The issue is not only about market shares of tech giants such as Google and Facebook, but also about the US government’s control of critical elements of the internet’s infrastructure, he said.

    One small example is the Internet Corporation for Assigned Names and Numbers (ICANN), which assigns internet domain names. In 2014, the US pledged to hand over control over it from the US Department of Communications to a multi-stakeholder collective, which would include governments, companies, international organizations and individual users. The transition was scheduled to happen in September last year, but was postponed for at least a year.

    “This didn’t happen for some reason, and many reasons were voiced. I believe them to be pretty far-fetched,” Nikiforov said.


    “With this prolonged monopolization, many countries in the world are working on technical solutions that would protect national segments of the internet from a possible external destructive action. They are creating backup infrastructures, which respond to a disruption – intentional or accidental – and prevent national segments from being blocked,” he added.

    The minister said Russia is among the countries heavily investing in the internet and naturally wants to protect this investment.

    The issue is not theoretical for Russia. As part of the US-imposed sanctions, several American companies suspended their services in Crimea, which seceded from Ukraine in response to an armed coup in Kiev and rejoined with Russia. Washington called the move illegal and targeted individuals and some sectors of the Russian economy with sanctions.


    Google, Apple, PayPal and others cut Crimea from their services. This affected tens of thousands of people, who could no longer properly update the software for their phones, buy apps, use electronic payments for online products and do other basic things.
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    Post  par far Wed Mar 23, 2016 11:18 pm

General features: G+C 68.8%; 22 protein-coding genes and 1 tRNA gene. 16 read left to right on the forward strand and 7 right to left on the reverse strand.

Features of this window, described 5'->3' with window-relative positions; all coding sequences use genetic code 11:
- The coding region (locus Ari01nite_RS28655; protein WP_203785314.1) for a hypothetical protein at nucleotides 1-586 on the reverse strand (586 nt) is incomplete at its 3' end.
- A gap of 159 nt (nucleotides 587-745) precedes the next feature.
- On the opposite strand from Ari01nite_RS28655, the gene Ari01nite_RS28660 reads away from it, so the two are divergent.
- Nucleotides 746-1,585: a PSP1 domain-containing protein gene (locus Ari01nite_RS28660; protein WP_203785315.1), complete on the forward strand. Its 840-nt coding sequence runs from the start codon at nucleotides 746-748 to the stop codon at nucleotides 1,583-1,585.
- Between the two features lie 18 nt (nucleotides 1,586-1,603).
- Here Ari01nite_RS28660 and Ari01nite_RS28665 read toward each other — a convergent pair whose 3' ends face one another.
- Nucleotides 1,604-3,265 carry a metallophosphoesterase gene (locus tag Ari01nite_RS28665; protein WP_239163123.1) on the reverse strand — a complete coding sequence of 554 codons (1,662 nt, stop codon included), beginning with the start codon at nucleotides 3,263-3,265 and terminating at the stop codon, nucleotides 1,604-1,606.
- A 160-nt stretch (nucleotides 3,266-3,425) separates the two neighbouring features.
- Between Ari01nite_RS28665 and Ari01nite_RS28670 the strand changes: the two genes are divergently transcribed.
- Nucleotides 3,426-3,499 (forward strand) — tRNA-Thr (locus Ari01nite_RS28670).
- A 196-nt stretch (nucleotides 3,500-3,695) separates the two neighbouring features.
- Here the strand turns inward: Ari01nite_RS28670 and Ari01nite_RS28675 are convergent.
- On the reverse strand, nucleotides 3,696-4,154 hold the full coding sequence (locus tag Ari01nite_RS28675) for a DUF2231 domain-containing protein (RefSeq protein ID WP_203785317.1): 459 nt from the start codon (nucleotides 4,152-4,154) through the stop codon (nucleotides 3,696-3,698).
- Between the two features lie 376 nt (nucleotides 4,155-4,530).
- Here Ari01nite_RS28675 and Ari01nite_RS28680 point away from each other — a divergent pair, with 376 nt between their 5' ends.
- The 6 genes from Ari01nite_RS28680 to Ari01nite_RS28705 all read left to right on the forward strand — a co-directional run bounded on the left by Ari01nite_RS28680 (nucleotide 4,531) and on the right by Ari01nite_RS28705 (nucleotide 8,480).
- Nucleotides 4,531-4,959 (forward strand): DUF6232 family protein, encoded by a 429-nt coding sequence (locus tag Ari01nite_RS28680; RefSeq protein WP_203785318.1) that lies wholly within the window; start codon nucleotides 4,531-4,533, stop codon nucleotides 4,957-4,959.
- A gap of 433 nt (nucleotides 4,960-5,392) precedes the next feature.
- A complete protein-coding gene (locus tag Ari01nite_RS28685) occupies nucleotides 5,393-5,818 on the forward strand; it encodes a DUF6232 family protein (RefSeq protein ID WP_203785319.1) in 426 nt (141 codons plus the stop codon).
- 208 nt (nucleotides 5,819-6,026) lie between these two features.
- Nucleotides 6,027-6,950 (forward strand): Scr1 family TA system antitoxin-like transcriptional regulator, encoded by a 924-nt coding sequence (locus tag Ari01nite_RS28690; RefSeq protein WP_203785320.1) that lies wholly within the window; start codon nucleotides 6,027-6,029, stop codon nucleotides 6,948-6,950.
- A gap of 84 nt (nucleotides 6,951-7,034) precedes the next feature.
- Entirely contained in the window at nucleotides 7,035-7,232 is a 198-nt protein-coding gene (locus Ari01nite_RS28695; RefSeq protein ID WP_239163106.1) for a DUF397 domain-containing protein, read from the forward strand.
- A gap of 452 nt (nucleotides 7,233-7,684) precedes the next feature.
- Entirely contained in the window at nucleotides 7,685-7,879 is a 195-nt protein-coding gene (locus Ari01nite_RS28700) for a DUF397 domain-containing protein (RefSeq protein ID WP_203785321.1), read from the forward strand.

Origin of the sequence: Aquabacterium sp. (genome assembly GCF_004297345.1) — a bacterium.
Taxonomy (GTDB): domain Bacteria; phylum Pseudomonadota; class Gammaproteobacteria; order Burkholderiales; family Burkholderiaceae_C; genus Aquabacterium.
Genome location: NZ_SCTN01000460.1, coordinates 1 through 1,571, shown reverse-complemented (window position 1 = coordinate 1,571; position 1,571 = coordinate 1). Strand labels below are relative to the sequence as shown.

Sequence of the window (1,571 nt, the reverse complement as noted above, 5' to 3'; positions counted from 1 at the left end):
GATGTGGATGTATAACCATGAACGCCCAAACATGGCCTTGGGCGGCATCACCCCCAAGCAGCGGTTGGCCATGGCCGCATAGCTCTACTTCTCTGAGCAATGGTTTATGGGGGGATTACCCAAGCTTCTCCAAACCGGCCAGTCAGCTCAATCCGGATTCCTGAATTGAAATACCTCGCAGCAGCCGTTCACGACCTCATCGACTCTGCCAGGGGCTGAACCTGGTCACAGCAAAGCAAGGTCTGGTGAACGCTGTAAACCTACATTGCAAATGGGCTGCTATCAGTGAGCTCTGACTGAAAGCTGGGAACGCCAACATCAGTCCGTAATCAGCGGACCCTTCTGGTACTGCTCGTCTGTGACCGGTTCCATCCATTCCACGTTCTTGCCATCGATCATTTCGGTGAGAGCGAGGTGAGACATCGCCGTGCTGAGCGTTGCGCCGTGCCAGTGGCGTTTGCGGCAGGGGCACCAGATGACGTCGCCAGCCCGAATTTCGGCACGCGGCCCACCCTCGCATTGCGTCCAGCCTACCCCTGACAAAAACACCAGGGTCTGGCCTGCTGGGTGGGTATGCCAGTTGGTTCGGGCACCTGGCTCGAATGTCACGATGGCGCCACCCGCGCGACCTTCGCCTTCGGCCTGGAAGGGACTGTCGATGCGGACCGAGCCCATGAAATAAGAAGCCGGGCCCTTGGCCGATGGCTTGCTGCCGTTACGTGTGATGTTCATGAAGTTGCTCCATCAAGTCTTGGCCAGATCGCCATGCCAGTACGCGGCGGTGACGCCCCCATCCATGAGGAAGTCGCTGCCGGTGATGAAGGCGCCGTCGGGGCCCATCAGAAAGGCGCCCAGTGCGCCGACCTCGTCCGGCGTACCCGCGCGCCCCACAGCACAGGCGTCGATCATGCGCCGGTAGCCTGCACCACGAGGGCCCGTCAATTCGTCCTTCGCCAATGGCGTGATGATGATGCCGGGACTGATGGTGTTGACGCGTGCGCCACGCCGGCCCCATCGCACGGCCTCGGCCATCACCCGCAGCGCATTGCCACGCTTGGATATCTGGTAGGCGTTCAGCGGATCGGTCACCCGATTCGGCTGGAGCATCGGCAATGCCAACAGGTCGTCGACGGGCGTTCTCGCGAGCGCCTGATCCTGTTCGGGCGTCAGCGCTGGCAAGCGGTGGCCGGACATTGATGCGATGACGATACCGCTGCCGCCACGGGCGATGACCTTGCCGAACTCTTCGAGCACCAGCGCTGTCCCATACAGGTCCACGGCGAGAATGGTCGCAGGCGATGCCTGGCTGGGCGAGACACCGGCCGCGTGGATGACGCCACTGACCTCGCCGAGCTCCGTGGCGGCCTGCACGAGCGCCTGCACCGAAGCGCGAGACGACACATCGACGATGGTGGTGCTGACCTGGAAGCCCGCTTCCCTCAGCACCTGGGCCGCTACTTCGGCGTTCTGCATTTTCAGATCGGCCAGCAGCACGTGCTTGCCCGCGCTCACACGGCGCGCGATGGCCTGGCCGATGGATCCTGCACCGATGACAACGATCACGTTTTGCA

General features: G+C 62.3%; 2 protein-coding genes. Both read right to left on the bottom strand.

" SIXTEEN FEMALE SUICIDE BOMBERS FROM TURKEY TO COMMIT TERROR ACTS IN RUSSIA".



    https://southfront.org/sixteen-female-suicide-bombers-from-turkey-to-commit-terror-acts-in-russia/



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    Post  Austin Wed Apr 13, 2016 5:53 pm

    Western Spies in Russia

    Vadim Zaytsev

    6 (50), 2015 Moscow Defense Brief

    We continue our series about foreign spies in Russia. Previous articles listed known in cidents with spies from China (MDB No 6, 2011); Japan and the Koreas (MDB No 2, 2015); and the Middle East (MDB No 5, 2015). In this is sue we offer a summary of known in cidents in volving spies from the Euro-Atlantic community countries since 2008, the year of the Russian-Georgia war, which signaled the onset of a long chill in Russian-Western relations.

    On July 10, 2008 it was reported that the Russian authorities had leveled accusations of espionage at Christopher Bowers, a counsellor at the British Embassy in Moscow and acting director of UK Trade & Industry. According to the Russian media, Bowers was a senior British in telligence officer and worked under cover in Uzbekistan in the 1990s, posing as a BBC journalist. The re were no further reports about the in cident.